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How Do I Train My Ears?

Discussion in 'Studio Lounge' started by Mike Caliri, Nov 15, 2015.

  1. Mike Caliri

    Mike Caliri Active Member

    I know recording,mixing,and mastering is all ears,mixing is where I need help.A good recording is crap if its not mixed right.What am I listening for?Hi's, low's, middle's, balance?
    pcrecord likes this.
  2. kmetal

    kmetal Kyle P. Gushue Well-Known Member

    Your listening to the quality of the performance, tuning, song structure and arrangement, a balance between instruments, and overall, a balance of lows mids and highs, you listening for a sense of space (big and small) and dimension, front to back. A chorus, listen for a chorus lol, and tell the band to repeat it. Many songs lack the catchy melody or sound that's a true "hook". Train your ears by listening to good performances, and any living what makes them good. there's slot of room for creativity, but theirs are things that technically wonrg, and also sound bad.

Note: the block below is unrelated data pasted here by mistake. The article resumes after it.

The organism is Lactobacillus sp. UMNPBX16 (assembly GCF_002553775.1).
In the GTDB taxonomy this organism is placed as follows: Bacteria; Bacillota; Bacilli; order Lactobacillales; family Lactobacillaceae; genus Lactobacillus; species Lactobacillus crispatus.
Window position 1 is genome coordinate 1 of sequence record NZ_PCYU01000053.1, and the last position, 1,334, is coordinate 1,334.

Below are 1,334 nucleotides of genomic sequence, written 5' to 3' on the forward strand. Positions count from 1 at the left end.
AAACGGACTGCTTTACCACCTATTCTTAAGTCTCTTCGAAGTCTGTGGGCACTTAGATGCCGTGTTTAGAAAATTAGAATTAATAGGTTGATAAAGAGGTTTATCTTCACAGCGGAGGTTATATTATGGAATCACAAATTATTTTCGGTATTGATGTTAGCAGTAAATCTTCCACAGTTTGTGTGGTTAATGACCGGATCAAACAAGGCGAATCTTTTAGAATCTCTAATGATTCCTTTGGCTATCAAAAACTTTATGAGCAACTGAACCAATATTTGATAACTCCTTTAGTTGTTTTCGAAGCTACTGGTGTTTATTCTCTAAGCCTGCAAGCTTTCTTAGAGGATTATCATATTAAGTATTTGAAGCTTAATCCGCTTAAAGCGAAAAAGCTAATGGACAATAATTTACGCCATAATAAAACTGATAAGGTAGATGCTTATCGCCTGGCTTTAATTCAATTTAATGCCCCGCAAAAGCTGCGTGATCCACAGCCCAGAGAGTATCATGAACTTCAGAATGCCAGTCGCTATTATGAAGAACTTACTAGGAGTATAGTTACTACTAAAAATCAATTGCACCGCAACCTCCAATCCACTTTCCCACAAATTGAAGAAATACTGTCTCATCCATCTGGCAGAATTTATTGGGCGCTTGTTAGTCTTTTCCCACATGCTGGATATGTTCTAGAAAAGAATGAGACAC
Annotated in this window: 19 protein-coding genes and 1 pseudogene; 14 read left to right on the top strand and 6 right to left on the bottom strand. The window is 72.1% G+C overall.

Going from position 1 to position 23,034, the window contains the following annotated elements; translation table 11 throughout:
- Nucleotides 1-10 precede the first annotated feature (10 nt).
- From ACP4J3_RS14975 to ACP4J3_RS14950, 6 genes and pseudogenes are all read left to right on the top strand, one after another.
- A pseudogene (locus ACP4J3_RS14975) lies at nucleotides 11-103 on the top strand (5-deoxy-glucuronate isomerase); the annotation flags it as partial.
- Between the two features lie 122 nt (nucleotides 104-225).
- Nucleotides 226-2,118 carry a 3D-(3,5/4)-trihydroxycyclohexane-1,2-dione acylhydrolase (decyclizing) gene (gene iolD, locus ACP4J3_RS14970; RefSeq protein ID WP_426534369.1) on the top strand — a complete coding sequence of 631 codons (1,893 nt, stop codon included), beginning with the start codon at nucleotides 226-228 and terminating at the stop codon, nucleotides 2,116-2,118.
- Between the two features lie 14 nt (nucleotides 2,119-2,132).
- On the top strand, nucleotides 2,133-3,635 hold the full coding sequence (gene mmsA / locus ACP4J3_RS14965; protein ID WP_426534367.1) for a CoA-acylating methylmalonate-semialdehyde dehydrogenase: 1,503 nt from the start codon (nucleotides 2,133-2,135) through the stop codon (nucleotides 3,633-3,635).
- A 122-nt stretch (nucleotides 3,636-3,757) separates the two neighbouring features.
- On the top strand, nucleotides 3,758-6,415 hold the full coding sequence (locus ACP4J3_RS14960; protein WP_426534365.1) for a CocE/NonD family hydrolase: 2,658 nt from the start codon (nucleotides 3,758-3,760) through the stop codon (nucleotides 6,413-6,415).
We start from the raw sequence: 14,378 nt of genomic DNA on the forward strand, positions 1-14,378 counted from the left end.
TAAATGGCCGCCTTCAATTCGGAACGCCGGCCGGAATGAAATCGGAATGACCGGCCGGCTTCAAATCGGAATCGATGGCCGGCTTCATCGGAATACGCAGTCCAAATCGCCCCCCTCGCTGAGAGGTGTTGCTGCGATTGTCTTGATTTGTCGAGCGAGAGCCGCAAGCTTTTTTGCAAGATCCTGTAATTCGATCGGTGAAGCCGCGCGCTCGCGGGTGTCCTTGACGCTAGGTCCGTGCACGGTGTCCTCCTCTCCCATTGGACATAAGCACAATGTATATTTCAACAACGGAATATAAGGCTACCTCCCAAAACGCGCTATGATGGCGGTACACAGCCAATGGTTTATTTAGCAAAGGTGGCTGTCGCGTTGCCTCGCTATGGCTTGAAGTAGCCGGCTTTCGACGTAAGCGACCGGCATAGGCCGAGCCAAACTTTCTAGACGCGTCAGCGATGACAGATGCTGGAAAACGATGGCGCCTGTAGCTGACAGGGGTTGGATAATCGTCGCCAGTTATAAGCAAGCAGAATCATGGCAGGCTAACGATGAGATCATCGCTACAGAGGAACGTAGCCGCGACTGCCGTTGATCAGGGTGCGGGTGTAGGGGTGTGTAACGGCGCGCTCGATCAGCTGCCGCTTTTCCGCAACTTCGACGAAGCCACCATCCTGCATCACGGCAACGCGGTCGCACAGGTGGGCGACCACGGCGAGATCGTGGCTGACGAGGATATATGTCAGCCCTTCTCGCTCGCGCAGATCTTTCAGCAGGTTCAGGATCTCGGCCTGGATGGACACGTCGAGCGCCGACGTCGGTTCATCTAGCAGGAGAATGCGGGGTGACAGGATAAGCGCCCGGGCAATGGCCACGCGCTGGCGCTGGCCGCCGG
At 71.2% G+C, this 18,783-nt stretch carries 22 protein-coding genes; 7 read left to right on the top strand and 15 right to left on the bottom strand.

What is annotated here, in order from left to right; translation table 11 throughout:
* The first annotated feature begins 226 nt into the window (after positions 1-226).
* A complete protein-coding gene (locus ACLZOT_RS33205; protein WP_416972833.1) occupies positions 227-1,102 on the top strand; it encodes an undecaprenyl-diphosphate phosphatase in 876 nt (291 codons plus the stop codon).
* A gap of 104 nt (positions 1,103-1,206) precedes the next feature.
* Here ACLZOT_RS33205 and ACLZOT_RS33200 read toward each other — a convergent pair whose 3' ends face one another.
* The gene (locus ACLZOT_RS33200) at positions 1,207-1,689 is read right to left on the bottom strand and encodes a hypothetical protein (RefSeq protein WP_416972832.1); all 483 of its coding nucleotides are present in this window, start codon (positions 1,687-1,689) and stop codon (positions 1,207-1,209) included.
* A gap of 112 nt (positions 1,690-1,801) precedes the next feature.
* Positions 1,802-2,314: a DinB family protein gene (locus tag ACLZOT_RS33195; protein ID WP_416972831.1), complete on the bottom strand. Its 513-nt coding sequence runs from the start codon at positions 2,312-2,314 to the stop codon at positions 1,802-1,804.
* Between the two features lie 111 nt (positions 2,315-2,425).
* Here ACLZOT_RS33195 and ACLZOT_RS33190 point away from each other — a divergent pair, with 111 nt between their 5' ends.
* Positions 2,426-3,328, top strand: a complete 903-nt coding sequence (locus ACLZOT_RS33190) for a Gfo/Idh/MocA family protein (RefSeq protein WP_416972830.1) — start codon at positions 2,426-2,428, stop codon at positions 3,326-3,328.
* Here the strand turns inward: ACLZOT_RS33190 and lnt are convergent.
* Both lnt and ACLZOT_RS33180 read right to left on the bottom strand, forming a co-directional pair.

Familiarize yourself with eq tones, by boosting and 'sweeping' through frequencies to hear good and nasty. Any basic graphic eq will help you identify frequencies and what they do to music in context.

    Some people train there ears with test tones and excersises like that. Others play around with eq. It's not a bad idea to keep some recordings on a playlist with you at all times, that sound good to you. When your mixing you switch between your mix, and the refersnce song, to see how they stand next to each other. You don't have to copy the mix, just make sure your in the ballpark.

    Other than that, I'd say sit and mix with someone who's experienced and hear thru their ears. Watch what they do. And that would help a lot.